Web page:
Identity, Security Management, IAM Technologies

Key questions to ask when evaluating an identity and access security vendor

The increased reliance on identity-based attacks goes hand in hand with rising threats against cloud-based services and assets, according to a new report from CrowdStrike. (Image Credit: Dimitri Otis via Getty Images)

Gone are the days when usernames and passwords alone could protect an organizational network. Today's modern enterprises implement identity and access management (IAM) solutions, automated platforms that oversee and regulate individual user access to each segment of a company's assets, often as part of a zero-trust model.

Yet IAM solutions are not all the same. There are many discoveries and decisions to make before it's possible to settle on a specific vendor and product. Here's what you need to ask of your own organization, and of a potential vendor, as you consider adopting an IAM solution.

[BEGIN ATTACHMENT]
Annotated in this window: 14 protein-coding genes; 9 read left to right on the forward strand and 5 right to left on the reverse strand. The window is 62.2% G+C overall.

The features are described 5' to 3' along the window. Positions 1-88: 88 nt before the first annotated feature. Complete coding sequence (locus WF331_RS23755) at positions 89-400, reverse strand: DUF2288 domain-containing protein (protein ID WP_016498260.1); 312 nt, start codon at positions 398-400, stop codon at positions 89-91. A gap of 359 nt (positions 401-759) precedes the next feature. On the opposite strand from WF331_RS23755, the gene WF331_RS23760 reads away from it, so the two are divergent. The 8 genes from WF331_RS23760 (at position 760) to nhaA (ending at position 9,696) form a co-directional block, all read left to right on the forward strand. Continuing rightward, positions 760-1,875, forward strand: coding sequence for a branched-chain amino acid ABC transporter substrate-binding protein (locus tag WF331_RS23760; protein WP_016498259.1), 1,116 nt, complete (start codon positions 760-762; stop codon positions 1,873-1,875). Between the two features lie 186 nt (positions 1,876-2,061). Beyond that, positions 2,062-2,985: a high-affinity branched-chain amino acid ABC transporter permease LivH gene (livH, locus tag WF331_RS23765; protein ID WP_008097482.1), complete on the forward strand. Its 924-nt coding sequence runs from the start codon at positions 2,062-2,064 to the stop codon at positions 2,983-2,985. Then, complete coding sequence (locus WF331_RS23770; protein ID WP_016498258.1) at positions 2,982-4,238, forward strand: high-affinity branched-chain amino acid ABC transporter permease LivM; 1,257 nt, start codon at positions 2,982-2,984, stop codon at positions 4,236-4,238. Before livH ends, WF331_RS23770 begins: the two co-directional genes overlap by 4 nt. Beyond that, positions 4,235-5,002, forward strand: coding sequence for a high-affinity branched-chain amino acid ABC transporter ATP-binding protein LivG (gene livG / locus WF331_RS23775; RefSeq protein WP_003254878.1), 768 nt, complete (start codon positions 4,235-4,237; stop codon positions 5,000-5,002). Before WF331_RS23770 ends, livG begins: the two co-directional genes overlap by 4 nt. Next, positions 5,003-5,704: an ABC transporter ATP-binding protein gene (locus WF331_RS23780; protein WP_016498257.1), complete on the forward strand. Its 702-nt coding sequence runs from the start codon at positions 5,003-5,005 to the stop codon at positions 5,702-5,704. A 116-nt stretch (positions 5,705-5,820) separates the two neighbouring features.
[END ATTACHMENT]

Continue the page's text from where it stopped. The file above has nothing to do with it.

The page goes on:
IAM questions to ask of your own organization

Before embarking on a search for the right IAM solution, or indeed any kind of information-security product or service, an organization must conduct a thorough self-assessment to firmly understand its own capabilities, deficiencies, requirements, and future plans. Only by truly knowing itself can an enterprise learn what it needs.

A team working under the CISO, CIO or similar top information-security manager must find the answers to these questions:

What is your existing identity and access tech stack?

If your organization is more than a few years old, it may have authorization and authentication software dating back a decade or more. But that doesn't mean the software must all be replaced. Many IAM solutions, especially cloud-based ones, can work with legacy software products. Likewise, if many of your assets are in the cloud, you'll want an IAM solution that can handle them well.

What are your immediate IAM needs? How about future needs?